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In the latest outgrowth of the debate over military sponsorship of social science, members of the American Anthropological Association have voted to strengthen language in their code of ethics against research conducted in secret. Among other things, the new amendments declare that clandestine fieldwork constitutes “a clear violation of research ethics” and that anthropologists “should not withhold research results from research participants when those results are shared with others.” The amendments were endorsed in a mail ballot by a vote of 87 percent to 13 percent. (The turnout rate was 16 percent.) The association announced the results on Wednesday. The ethics code carries no formal weight, and the association has no mechanism for adjudicating charges of misconduct. But the code is widely discussed in graduate courses, and some anthropologists say that it embodies a powerful set of norms. The code represents “a sense of our collective judgment,” said Dena K. Plemmons, a research scientist at the University of California at San Diego and the chair of the association’s Committee on Ethics, during a conference call with reporters on Wednesday. “We assume that it gives us a guiding framework for our practice.” The new ethics-code revisions stem from a two-year-old debate about whether—and under what conditions—anthropologists should cooperate with projects sponsored by intelligence agencies or the military. Several government programs are at issue, but the most visible one is the U.S. Army’s Human Terrain System, in which social scientists give on-the-ground advice to military units in Afghanistan and Iraq (The Chronicle, November 30, 2007). Officials at the Department of Defense have maintained that the research generated by social scientists in the Human Terrain System will be open and unclassified, except in limited cases in which data must be temporarily withheld for reasons of operational security. They have also said that the social scientists are always candid with Afghani and Iraqi citizens about their dual roles as researchers and military personnel. If those assertions are true, then it appears that anthropologists could participate in the Human Terrain program without technically violating the new ethics rules. But even if the Human Terrain teams’ reports are unclassified, it seems unlikely that the Afghani and Iraqi citizens who interact with the teams could realistically obtain those reports. As a recently leaked program handbook makes clear, many of the teams’ reports take the form of oral briefings and PowerPoint presentations for brigade commanders. Lingering Concerns uman Terrain teams’ reports are unclassified, it seems unlikely that the Afghani and Iraqi citizens who interact with the teams could realistically obtain those reports. As a recently leaked program handbook makes clear, many of the teams’ reports take the form of oral briefings and PowerPoint presentations for brigade commanders. Lingering Concerns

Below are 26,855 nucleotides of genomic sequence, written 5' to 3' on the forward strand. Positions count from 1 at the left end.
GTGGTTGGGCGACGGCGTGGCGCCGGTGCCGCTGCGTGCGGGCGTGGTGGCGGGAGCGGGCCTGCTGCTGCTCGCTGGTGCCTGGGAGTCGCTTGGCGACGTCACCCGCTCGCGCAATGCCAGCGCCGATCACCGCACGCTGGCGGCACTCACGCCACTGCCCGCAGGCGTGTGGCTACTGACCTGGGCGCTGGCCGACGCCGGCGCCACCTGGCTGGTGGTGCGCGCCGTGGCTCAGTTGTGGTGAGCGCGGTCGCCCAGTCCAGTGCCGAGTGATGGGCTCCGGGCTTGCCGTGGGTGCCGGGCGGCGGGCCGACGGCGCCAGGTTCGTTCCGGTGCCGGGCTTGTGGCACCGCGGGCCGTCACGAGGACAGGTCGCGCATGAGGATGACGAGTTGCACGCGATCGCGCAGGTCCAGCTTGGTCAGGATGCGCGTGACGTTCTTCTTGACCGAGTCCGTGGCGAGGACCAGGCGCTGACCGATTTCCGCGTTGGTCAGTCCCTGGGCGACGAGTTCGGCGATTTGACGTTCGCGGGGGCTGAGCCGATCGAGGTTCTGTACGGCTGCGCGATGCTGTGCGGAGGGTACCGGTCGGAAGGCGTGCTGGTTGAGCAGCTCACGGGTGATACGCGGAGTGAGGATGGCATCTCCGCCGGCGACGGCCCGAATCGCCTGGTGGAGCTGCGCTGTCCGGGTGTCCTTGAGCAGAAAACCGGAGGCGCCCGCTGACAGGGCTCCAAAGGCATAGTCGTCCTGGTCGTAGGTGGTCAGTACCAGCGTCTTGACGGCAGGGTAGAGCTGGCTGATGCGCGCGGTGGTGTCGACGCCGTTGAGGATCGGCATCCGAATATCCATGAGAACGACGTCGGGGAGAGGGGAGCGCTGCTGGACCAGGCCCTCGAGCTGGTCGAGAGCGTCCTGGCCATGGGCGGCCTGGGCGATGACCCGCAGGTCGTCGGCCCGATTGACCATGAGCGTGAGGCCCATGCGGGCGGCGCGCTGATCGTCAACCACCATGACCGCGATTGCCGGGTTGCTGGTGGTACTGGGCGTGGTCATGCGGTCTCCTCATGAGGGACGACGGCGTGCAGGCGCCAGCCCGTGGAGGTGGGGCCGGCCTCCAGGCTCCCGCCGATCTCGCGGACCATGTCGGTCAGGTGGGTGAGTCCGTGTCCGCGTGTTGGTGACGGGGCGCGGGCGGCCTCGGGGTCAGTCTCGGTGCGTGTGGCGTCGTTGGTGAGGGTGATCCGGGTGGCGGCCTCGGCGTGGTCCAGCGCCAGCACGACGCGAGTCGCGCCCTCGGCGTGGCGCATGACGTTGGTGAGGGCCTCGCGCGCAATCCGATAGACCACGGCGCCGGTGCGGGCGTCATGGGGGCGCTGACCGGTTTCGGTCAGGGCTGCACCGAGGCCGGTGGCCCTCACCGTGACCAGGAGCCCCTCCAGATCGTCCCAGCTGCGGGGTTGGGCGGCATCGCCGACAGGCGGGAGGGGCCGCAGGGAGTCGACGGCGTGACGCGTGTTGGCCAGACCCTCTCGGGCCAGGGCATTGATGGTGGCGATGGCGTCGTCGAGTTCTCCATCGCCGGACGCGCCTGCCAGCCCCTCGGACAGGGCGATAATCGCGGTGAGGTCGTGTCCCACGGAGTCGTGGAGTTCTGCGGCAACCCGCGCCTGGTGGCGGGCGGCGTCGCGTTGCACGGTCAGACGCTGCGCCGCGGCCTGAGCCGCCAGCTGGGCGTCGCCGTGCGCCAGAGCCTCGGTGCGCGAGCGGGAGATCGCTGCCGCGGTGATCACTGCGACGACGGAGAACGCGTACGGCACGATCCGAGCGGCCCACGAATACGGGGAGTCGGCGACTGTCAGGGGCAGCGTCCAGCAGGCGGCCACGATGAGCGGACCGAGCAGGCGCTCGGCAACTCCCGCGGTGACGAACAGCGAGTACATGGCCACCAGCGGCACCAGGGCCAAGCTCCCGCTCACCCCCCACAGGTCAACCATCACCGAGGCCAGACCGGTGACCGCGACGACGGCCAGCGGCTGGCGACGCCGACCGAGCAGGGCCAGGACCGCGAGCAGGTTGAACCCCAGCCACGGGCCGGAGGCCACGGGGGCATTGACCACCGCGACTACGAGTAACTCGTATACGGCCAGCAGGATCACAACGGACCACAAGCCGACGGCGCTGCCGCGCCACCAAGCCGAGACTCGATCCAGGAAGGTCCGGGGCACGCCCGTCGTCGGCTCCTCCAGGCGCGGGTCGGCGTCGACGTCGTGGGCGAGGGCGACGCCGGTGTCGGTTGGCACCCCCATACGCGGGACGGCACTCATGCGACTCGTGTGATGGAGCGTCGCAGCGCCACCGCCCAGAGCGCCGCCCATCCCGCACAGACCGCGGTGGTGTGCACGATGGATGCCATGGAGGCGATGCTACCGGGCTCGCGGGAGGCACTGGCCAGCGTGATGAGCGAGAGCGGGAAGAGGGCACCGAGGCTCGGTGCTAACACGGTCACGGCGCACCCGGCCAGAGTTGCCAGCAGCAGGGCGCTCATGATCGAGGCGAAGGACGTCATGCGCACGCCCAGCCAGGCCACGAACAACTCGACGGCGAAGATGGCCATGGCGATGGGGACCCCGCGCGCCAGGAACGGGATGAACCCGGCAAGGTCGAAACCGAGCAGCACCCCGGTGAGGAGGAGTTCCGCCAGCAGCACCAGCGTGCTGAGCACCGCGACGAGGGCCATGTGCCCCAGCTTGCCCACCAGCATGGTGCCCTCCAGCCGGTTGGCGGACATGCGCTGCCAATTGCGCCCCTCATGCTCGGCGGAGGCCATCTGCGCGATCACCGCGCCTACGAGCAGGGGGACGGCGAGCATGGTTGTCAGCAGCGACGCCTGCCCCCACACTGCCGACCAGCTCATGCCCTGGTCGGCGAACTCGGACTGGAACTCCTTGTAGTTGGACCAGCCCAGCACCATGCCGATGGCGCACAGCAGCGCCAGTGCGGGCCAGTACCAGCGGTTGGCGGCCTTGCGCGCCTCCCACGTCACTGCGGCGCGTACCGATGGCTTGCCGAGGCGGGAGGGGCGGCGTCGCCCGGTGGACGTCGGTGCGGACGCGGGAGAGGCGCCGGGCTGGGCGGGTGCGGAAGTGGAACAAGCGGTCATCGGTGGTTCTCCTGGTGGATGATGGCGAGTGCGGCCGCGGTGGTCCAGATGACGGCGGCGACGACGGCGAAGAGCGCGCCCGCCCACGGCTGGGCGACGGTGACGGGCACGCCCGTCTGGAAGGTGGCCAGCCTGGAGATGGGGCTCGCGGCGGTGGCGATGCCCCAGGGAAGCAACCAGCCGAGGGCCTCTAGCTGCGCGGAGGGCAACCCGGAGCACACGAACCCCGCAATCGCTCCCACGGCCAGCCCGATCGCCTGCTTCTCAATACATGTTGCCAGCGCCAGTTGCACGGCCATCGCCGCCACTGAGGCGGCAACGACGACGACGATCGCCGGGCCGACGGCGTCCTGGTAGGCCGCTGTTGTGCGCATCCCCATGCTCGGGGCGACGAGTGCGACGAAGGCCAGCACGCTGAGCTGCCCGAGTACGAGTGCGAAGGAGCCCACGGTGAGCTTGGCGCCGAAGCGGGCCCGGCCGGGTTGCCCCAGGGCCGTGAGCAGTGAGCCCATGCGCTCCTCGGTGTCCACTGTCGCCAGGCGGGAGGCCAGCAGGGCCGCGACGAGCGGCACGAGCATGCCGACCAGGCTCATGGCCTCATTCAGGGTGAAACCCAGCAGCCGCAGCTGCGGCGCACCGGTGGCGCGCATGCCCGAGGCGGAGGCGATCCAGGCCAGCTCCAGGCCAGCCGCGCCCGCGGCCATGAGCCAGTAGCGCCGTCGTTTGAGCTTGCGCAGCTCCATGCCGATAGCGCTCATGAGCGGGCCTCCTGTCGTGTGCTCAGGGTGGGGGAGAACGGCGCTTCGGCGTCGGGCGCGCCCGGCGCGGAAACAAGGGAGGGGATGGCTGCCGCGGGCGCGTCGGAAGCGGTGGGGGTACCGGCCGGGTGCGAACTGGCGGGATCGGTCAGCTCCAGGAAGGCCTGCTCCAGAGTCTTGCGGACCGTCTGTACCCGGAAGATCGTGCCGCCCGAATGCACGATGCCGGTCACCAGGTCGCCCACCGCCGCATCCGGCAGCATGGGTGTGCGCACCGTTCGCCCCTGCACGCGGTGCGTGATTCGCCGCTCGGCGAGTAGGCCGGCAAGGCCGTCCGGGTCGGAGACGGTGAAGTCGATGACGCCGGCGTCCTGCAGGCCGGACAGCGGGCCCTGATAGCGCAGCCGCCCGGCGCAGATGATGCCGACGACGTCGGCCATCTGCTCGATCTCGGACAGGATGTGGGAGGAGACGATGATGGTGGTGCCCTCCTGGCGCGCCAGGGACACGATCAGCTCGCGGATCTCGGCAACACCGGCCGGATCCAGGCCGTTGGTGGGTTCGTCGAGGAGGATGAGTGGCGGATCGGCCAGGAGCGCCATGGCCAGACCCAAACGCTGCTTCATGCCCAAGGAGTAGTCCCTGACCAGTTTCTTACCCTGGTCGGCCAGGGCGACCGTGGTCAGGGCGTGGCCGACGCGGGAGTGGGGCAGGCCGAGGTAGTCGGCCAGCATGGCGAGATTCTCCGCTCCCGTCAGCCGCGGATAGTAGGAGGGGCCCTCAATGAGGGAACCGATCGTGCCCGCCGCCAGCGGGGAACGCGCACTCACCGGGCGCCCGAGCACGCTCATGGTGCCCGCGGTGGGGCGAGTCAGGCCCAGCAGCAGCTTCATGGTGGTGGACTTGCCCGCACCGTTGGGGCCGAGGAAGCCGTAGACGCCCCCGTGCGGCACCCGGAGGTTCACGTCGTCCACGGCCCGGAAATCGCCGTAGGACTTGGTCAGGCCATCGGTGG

First Read of a Leaked Handbook Human Terrain Systems, one of the U.S. military’s key counterinsurgency efforts to stabilize the occupation of Iraq, appears to suddenly be under serious attack by groups that once offered it support. This latest round of attacks comes not from progressive anthropologists like me or my fellow members of the Network of Concerned Anthropologists; these attacks come from groups with far more centralized power and access to documents and media than any of us academic critics. I don’t know who is behind these attacks but they may be coming from within the belly of the Pentagon or within Human Terrain itself. On Thursday December 11, two apparently separate attacks were launched. One attack came in the form of publication of a fierce editorial in the pages of the British scientific journal Nature. It declared that the “the US military's human-terrain programme needs to be brought to a swift close.” This position is all the more devastating when contrasted with an editorial supporting the principles of Human Terrain and other forms of military-funded anthropological work published by Nature just five months ago. A second attack came the same day with the leak and web distribution on Wikileaks.com of the UNCLASSIFIED Human Terrain Systems Handbook. These two attacks, whether coordinated or independent, further destabilize already shaky support for the poorly designed Human Terrain Systems program. I don’t pretend to understand why these attacks are now converging now, but it is no secret that some divisions in the Pentagon oppose the “hearts and minds” strategy of counterinsurgency, and it is possible that some of these actors are working to undermine Human Terrain by leaking this document and sewing seeds of discontent in public discourse for their own reasons; reasons quite separate from my own and having to do with their favoring the use of brute military force over soft counterinsurgency. The Human Terrain program is the brainchild of anthropologist Montgomery McFate, whose longtime interest in supporting the suppression of insurgent groups through the adoption of counterinsurgency tactics led to the formation of Human Terrain Systems based at Ft. Leavenworth, Kansas and run through BAE Systems contractors. Human Terrain Teams (HTT) are designed to supplant or complement roles that Civil Affairs units have traditionally played in assessing the needs and conditions of occupied populations. As the recently leaked Handbook states, “Human Terrain Teams bring another aspect of the population: the average persons’ perspective, when the HTT incorporates the “grass-roots” perspective with government and tribal perspectives.” These Human Terrain Teams are designed to incorporate military-embedded anthropologists and other social sciences who interview members of local populations in war zones, often with armed Team members, sometimes wearing uniforms. Because of the complex ethical issues involved in conducting ethnographic fieldwork for occupying military forces in war zones, the Human Terrain Program is viewed by most anthropologists as being highly problematic. In November 2007, the American Anthropological Association’s Executive Board produced a statement condemning the Human Terrain program for its inattention to basic anthropological ethical concerns for voluntary informed consent and the well-being of studied populations."